September 3, 2021 : By Ryan Klinker - Office of Communications & Public Engagement
Spread out across the bleachers and field of Williams Stadium, Liberty University students spent the first Convocation of the academic year celebrating the university’s 50 years of Training Champions for Christ and listening to renowned pastor Dr. Tony Evans outline what it means to be a representative of God’s Kingdom in the world today.
Members of the Liberty Worship Collective and LU Praise led a variety of worship songs before a video, narrated by Liberty founder Dr. Jerry Falwell, illustrated the God-inspired vision and tremendous growth of the university over the last 50 years. Liberty Campus Pastor Jonathan Falwell then reenforced the idea that the day was a culmination of something his father spoke of when Liberty began in 1971.
“What you just saw was talking about vision, a vision that came from the heart of God and was given to the heart of a man, and that man was simply saying, ‘God, here I am, use me,’” Falwell said. “We sit here now today 50 years later and we see what God can do with anyone who says, ‘God, here I am.’”
Falwell pointed out that while the Convocation was a time to look back at the school’s beginnings, it was also a moment to look toward what lies ahead.
“We celebrate, this fall, 50 years on this mountain, 50 years of what God has done through Liberty University, and while we take a moment to look back at what God has done in the past, what we really need to be focused on is what God is going to do in the future … through you (students),” he said. “We’re excited about what is ahead for Liberty University, but we are more excited about what is ahead for each and every student who is a part of this campus today as they are becoming Champions for Christ in our world today.”
He then introduced Evans, who is the founder and senior pastor of Oak Cliff Bible Fellowship in Dallas and author of over 100 books, booklets, and Bible studies. One of his children, Christian recording artist Anthony Evans, graduated from Liberty in 2000, and he has two grandsons who are current students.
Evans began with an analogy that he would carry on throughout his message, using the venue and timely event of Liberty Football’s home opener against Campbell, set for Saturday at 6 p.m., as a demonstration of the clashing “teams” that gather in today’s world every day. In addition to the two football teams that take the field, Evans said a third team would also be present: the referees. Set apart by their striped uniforms and rule books that they follow regardless of what the other teams say, this third team is a representative of the established guidelines of the game.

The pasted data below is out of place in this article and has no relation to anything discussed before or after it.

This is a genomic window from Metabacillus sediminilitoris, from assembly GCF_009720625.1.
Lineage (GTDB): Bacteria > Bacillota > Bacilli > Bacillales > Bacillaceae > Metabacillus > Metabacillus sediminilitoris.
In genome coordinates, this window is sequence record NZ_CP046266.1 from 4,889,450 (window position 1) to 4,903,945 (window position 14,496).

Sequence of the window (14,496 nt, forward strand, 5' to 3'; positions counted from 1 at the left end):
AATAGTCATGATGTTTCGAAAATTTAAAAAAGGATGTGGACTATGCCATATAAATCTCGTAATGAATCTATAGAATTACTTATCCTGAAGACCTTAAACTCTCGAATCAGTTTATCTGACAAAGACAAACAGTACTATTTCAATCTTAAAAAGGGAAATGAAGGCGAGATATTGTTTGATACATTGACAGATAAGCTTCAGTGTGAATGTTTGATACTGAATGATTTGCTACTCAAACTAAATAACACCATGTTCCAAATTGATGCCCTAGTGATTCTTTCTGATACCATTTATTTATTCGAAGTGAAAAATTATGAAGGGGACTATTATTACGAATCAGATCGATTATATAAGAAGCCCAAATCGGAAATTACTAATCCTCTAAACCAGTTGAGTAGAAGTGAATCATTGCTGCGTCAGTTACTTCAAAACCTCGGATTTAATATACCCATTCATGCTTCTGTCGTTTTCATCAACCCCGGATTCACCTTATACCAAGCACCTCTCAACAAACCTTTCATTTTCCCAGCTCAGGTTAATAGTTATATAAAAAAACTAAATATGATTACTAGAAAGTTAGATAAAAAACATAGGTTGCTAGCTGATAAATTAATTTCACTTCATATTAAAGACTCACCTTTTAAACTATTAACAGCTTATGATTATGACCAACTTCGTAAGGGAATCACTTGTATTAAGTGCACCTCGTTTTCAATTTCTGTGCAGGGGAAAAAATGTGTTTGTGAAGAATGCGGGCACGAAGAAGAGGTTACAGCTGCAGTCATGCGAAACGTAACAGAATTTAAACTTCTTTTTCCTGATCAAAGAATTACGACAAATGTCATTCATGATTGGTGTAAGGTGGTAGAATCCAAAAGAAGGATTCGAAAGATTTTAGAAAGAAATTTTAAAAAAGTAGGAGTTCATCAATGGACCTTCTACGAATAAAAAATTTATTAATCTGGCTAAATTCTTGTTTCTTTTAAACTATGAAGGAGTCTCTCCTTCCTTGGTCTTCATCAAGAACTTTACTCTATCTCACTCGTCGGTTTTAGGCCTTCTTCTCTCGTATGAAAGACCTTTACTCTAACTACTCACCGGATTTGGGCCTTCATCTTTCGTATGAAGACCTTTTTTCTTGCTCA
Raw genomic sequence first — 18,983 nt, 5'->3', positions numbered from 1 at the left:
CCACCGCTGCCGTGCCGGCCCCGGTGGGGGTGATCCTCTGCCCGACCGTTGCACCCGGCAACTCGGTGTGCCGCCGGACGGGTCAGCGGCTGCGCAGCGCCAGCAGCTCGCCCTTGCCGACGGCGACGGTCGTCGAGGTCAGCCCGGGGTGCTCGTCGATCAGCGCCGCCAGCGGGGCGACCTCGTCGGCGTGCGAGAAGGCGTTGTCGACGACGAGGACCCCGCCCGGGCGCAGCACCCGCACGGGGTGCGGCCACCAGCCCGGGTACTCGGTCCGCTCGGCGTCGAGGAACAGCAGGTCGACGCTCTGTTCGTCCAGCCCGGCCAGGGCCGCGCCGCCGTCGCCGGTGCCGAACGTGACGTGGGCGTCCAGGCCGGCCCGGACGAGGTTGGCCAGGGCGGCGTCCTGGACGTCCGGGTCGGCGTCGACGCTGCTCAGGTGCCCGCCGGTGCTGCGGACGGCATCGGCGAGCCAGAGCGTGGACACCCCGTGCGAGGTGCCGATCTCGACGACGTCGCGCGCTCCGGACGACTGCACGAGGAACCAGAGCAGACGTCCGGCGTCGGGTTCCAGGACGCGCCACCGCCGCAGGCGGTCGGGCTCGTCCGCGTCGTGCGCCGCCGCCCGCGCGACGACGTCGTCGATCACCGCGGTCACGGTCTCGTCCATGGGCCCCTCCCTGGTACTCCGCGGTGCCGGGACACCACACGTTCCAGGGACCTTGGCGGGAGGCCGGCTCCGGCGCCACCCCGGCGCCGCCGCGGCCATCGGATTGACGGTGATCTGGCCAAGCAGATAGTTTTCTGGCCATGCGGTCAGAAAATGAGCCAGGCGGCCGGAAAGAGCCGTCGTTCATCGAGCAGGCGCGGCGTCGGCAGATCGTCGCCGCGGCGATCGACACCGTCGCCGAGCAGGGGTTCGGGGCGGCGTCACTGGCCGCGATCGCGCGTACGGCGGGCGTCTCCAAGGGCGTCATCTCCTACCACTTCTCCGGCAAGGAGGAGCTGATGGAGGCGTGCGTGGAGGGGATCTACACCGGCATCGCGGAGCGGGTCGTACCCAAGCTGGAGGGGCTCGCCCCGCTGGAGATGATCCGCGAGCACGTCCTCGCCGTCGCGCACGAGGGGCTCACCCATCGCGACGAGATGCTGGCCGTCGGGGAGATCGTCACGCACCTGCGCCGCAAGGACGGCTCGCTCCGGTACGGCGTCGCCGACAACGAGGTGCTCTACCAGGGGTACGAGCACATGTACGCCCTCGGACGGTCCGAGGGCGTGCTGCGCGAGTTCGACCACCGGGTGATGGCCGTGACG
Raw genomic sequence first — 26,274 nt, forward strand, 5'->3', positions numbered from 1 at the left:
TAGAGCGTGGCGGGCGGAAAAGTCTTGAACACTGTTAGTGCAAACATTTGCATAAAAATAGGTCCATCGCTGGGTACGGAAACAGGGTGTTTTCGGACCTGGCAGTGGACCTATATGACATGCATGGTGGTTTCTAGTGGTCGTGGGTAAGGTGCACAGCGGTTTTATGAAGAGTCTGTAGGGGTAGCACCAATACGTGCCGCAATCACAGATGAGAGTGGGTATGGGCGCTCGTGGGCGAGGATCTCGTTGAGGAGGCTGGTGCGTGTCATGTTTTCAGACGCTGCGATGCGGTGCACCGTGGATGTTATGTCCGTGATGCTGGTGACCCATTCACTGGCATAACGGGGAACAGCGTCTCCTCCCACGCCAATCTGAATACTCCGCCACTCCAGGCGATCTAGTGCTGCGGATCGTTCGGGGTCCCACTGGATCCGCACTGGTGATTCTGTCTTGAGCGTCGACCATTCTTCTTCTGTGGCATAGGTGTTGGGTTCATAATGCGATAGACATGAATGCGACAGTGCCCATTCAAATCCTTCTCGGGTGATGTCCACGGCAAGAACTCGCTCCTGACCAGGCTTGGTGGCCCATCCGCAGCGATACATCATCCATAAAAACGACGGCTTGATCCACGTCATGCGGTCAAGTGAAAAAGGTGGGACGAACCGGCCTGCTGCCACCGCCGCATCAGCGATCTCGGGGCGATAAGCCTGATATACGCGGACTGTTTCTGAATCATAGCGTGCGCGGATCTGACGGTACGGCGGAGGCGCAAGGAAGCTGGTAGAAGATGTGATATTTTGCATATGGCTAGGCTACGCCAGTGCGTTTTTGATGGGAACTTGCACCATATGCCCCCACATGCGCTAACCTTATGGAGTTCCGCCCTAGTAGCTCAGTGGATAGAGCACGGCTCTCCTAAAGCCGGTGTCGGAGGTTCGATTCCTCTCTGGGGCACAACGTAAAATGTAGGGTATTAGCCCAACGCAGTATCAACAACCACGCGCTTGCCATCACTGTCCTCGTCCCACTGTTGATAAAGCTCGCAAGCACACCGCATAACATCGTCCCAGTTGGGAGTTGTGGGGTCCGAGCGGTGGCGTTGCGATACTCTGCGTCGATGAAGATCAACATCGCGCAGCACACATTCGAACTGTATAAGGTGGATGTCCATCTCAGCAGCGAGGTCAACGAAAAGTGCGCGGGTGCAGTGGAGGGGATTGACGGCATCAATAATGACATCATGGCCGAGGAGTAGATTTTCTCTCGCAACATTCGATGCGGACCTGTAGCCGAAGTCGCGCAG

“For three hours there is going to be a conflict on this field. These two teams are going to clash and they are not going to agree. … They are going to be headed in two different directions,” Evans said. “This officiating team will be on the field but they will not be of the field. They will be in the middle of the conflict but not part of the conflict. You are living in a world of conflict — racial, political, class, social — but what God has called you to do is be a part of His third team, be a part of the crew who do not join the teams on the field, but represent the team up (in Heaven) in the chaos down here.”
In the Great Commission, Jesus said, “All authority is given unto me on Heaven and on Earth,” and Evans explained that because of this, as Christ’s followers, we have been given “Kingdom authority.” Just as a football referee has been given a whistle and a yellow flag to show the presence of the league, Christians have been given authority from God to represent Him on Earth.
Jesus also called for his people to make disciples, people who are visible and verbal followers of Christ, and Evans noted the difference between someone who believes in Christ and those who carry their identity in Him and influence the world around them as members of His Kingdom.
“Our issue is we have plenty of Christians, but what we don’t have is enough disciples — people who understand that their whole identity is to be absorbed in their relationship to the risen Christ,” Evans said. “(A disciple) is not merely a person who is a Christian on their way to Heaven. It’s a Christian who has grabbed Heaven, brought it down to Earth, and is living it out as a full-time follower of Jesus Christ.”
Applying this idea even further to the lives of Liberty students, Evans outlined how every profession is a different area to be a representative of Christ.
“You’re supposed to represent Christ in every sphere of life so that that sphere of life is introduced to your Savior through your expertise,” he said. “This is what makes Liberty University so great, as you celebrate your 50 years. Young men and young ladies have gone out into every sphere and discipline, not just in church work but in church life, and have manifested the Kingdom of God in the chaos of man.”
“If we are going to save our culture it’s got to be folks like you who adopt Heaven’s view as representatives of Jesus Christ in the marketplace of life,” Evans added. “I hope that here (at Liberty University) in your 50th year that we don’t just have great students and great Christians, but that we wind up with a generation of disciples of Jesus Christ who don’t mind other folk knowing where you take your stand.”
In the final moments of Convocation, Falwell shared that each Convocation and Campus Community would offer a new insight into what it means to be a Champion for Christ.
“Every Convocation, every Campus Community, is going to be an explantation of what it means to be a Champion for Christ, and we want you not to miss any of them.”